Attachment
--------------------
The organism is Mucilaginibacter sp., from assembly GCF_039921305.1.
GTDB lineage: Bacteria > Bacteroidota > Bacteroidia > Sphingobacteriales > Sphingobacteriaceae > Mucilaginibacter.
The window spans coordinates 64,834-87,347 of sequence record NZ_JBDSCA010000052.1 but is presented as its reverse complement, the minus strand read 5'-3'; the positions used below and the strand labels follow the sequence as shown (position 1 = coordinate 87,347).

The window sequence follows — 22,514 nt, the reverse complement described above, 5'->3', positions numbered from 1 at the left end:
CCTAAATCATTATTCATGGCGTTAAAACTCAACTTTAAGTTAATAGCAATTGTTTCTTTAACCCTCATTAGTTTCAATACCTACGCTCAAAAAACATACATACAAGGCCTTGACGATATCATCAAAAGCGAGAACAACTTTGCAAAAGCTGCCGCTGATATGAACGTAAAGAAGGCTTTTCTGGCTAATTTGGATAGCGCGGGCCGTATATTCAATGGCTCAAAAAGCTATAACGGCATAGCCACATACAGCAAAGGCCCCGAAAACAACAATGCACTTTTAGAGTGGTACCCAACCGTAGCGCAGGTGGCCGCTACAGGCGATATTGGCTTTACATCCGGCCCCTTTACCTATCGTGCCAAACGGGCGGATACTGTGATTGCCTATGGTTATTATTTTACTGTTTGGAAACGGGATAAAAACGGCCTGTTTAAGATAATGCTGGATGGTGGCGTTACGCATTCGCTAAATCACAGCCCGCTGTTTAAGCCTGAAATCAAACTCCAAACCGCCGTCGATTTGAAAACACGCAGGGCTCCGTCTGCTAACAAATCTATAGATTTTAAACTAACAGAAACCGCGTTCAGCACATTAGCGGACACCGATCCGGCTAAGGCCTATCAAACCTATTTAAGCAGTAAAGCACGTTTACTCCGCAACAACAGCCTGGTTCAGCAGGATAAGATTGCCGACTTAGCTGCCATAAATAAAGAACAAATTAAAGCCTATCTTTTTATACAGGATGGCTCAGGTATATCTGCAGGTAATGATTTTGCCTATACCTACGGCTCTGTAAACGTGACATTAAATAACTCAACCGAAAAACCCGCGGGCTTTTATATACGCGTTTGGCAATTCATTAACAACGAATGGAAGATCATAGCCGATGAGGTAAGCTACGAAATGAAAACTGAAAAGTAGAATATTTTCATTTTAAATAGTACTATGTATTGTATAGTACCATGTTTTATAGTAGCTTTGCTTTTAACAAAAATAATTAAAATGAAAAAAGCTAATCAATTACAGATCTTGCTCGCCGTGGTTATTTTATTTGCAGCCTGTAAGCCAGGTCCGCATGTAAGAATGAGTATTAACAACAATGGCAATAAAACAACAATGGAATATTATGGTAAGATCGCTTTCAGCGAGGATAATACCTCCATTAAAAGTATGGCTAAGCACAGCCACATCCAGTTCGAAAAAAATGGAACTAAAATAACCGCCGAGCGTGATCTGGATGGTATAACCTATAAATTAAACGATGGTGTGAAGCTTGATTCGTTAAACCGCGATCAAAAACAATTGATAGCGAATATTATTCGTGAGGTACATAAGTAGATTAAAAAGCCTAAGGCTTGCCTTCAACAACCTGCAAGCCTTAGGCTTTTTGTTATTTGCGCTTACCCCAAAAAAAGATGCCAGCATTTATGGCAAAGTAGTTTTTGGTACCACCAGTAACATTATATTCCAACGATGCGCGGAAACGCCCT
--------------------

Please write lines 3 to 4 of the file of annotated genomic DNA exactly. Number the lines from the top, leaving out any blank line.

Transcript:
The window spans coordinates 64,834-87,347 of sequence record NZ_JBDSCA010000052.1 but is presented as its reverse complement, the minus strand read 5'-3'; the positions used below and the strand labels follow the sequence as shown (position 1 = coordinate 87,347).

The window sequence follows — 22,514 nt, the reverse complement described above, 5'->3', positions numbered from 1 at the left end: